LET ME THINK ABOUT THAT…
The problem with our sound-bite culture is that stuff that’s not a sound bit rarely makes it onto a news. But as any good film director can tell you, sometimes a person saying nothing can communicate so much more than an actor delivering the most eloquently written monologue.
Over at The Huffington Post, director Alex Gibney blogs about his new doc, Taxi to the Dark Side, and, more specifically, Alberto Gonzalez. He poses the question, “Is Alberto Gonzalez stupid?” and wonders whether the Attorney General’s testimony last week is truly as hapless at it appeared or whether there was a grand strategy at work.
Here’s an excerpt from his posting about Gonzalez and then a clip with the A.G. from Taxi, which has its premiere at Tribeca this week.
[Gonzalez’s] brilliant moment in Taxi to the Dark Side comes when he is being grilled by Senator Carl Levin and Senator John McCain about the rules of evidence proposed by the administration in its version of the Military Commissions Act. Sen. Levin recites a litany of torture techniques – including waterboarding and forced nudity – and asks Gonzales if testimony obtained through these techniques would be admissible in the military commissions proposed by the Bush Administration. “Well sir, I think most importantly, I can’t imagine such testimony would be reliable,” says Gonzales. He cleverly sounds like he has answered the question, but he hasn’t, and so the proceedings move along.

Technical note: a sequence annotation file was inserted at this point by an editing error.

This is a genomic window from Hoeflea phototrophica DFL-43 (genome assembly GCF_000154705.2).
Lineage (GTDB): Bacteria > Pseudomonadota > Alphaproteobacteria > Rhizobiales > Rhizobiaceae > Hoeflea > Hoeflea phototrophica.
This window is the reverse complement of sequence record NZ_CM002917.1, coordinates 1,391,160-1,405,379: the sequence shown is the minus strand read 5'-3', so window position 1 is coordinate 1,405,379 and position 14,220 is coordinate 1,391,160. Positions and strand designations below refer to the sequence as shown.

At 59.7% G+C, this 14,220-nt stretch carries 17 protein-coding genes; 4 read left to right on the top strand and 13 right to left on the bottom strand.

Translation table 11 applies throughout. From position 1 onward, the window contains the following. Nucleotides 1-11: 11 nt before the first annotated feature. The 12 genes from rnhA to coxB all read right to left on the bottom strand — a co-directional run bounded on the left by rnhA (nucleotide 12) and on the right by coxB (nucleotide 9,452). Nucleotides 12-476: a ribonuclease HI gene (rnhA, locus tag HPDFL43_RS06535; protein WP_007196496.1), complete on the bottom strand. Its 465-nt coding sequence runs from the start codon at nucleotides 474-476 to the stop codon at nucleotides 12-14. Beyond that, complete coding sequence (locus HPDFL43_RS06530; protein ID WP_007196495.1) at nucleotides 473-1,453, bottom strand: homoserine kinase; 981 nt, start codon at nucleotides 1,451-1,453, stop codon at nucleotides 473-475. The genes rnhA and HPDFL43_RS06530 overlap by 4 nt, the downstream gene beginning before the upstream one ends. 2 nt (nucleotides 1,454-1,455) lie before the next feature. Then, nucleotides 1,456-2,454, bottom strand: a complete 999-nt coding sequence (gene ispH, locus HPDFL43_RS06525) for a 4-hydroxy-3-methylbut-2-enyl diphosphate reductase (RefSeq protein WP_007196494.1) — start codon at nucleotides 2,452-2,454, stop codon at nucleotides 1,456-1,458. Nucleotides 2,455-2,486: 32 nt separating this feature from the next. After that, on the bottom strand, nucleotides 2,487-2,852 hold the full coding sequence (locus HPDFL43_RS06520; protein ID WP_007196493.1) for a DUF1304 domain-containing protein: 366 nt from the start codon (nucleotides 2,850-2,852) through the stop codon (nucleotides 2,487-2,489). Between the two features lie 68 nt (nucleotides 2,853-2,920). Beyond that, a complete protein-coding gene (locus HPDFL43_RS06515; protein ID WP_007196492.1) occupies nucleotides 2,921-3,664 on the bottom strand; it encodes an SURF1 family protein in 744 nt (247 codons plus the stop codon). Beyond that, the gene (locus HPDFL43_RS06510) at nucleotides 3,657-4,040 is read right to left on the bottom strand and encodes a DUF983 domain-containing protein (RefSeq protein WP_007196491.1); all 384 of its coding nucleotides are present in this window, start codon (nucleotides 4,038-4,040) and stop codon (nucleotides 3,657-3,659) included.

Then John McCain asks Gonzales if testimony obtained through illegal inhumane treatment would be prohibited. After this question, Gonzales pauses, starts to speak, stops, seems to search for mendacious inspiration – does he hear the words “my precious”? – tries to speak again and then finally, after a chilling pause of 20 seconds he answers, “The concern that I would have about such a prohibition is what does it mean, how you define it?”
Brilliant! Torture: it depends on how you define it. The answer is insipid, immoral and obscene.
But, in a Machiavellian context, it is not wrong.